I was baptized at a little Episcopal church in Long Beach. When I was four, my dad got a job as the choir director at St. Gregory's Episcopal church, and so I grew up there. My mom was the soprano soloist at a Presbyterian church, so it was generally just my dad and me on Sunday's. I was an alter server. I was confirmed. I was also very frustrated.
I went to church with wonderful people. But God didn't seem to be a big part of their lives. I went to youth functions and God was never even mentioned. I didn't see the Christian faith as an actual part of life. Add to that the fact that I'm a huge part geek, and I hung out with geeks, and a new path became clear.
When I was 14 I became heavily involved in Wicca. Wiccans saw faith and life as so completely intertwined, and with the lack of a moral center (besides the incredibly vague "harm none") it allowed me the freedom to do what I wanted without the pesky guilt of organized religion. Of course while trying to "harm none" I harmed many including myself and my parents.
At 17 I went to Northern California with my parents. There we went to visit the mission at San Juan Batista, and while I was there I found myself on my knees before a statue of Our Lady. I had always been drawn to the tradition and beauty of the Catholic church. But as a practicing pagan, I couldn't fathom why I was praying. I bought a rosary there which I still have.
After that experience I found myself listening to Christian radio, or watching EWTN, quite without understanding why. Eventually I called my friend Jennifer and asked her to take me to a bible study. I was going to prove once and for all that the bible was false. I was surprised when I found myself believing more and more. Scripture won me over. Well, the Holy Spirit won me over.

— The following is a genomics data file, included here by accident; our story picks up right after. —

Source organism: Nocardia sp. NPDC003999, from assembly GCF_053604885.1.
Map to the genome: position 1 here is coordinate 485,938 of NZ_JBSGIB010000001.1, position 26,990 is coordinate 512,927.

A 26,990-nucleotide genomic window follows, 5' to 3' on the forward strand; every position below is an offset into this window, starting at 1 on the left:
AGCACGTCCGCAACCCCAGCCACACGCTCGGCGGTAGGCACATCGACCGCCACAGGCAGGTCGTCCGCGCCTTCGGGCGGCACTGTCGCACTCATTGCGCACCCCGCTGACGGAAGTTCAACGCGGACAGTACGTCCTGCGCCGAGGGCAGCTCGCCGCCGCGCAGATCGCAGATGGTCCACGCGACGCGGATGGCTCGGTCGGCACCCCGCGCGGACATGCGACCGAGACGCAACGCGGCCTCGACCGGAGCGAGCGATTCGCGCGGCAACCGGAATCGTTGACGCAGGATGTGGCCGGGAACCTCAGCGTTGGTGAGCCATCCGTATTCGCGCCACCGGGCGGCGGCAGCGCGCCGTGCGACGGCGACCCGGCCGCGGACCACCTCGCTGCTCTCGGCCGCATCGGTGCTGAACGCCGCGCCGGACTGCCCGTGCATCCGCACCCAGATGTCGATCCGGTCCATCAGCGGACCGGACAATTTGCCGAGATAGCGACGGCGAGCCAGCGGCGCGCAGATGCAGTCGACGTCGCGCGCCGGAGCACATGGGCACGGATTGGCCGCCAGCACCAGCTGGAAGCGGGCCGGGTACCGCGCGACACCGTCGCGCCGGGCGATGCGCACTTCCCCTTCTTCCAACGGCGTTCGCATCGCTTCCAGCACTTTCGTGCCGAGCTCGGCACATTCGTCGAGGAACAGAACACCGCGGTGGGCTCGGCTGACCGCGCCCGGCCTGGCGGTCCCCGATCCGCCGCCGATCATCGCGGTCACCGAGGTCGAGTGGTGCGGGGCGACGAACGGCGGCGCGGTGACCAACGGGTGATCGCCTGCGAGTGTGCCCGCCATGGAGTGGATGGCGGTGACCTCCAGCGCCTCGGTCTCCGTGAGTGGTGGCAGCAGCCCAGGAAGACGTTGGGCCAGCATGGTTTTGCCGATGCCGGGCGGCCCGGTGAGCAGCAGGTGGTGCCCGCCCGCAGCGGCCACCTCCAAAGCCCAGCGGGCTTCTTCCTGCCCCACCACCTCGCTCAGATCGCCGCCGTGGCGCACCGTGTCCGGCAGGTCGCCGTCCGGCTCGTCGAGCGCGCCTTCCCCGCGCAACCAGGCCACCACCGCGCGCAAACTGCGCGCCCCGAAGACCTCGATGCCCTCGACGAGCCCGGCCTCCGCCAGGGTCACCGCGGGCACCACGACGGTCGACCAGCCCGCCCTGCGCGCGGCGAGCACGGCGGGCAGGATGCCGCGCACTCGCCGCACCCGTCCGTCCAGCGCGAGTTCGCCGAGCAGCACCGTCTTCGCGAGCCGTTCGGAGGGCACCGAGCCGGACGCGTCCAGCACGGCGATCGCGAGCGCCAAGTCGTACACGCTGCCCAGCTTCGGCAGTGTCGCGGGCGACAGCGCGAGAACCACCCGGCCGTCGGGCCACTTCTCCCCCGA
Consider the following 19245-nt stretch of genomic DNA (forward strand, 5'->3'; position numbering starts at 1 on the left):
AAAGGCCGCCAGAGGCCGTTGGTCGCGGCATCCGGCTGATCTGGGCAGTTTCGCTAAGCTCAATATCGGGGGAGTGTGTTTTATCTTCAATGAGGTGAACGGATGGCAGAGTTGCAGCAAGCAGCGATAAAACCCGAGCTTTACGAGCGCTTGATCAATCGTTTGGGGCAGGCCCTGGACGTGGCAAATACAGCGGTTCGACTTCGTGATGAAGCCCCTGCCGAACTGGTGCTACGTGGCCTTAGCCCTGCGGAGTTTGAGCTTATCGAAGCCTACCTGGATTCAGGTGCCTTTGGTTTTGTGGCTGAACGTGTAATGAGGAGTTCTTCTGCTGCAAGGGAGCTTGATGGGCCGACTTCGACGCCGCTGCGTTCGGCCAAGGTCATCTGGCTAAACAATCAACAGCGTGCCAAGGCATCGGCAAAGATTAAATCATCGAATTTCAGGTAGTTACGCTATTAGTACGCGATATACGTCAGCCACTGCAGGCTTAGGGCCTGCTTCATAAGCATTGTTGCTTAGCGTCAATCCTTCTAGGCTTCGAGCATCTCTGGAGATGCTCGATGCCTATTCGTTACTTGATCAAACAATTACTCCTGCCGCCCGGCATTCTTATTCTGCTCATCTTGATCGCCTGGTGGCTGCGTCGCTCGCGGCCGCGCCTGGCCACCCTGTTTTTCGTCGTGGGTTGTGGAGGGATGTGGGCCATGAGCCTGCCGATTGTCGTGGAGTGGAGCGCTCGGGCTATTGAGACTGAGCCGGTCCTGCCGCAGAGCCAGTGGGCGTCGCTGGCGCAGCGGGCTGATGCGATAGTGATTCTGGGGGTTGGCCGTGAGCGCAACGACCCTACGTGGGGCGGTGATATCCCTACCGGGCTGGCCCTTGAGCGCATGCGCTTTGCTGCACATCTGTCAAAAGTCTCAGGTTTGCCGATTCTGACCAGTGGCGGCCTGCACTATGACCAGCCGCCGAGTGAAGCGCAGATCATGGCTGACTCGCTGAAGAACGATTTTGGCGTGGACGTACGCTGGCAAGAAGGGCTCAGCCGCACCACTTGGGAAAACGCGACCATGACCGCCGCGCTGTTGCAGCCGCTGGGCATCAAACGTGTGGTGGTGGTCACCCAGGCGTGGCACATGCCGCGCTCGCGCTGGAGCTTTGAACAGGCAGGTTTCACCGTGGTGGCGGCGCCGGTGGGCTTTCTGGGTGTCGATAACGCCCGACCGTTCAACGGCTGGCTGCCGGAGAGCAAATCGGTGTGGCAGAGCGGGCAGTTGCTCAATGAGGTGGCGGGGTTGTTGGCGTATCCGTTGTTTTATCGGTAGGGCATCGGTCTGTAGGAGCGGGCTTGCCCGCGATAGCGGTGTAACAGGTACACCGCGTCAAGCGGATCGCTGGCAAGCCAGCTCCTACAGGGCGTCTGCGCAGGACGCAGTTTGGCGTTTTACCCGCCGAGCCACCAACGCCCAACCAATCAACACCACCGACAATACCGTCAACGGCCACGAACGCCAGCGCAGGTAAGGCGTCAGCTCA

I looked for a long time for a church home, without much luck. Eventually I went back to the Episcopal church, and my first two children were baptised there. But when Dominic and I went to the mission at San Juan Capistrano and split up for a bit, we had the oddest experience. We'd each found a separate place to pray and felt as if Our Lady was asking us to raise our kids as Catholics. We each went to find the other excited by the idea. Call us procrastinators, but we didn't do it right away.
When we moved to Minnesota we didn't go to church much at all. Then I heard about the issue with the homosexual bishop in the Episcopal church. Now, I watched the debate on TV, and it bothered me. Mostly because one side was arguing that the church had to change with the times and the other side was arguing scripture. The priest turned bishop himself made statements that made me wonder if he was a Christian, which really made me wonder why he was being considered for the bishopric. I realized that I wanted a church who wouldn't change with the times, but would be that solid foundation. Public opinion is too shaky a ground on which to build church doctrine. I decided it was time. I had to become a Catholic. I read everything I could, and began RCIA classes.
The road was hardly straight. I can look back and see a thousand ways that the Lord was drawing me to the Church, but it took me a long time to get there.
The Catholic Church is home. I came home. And I'm so grateful.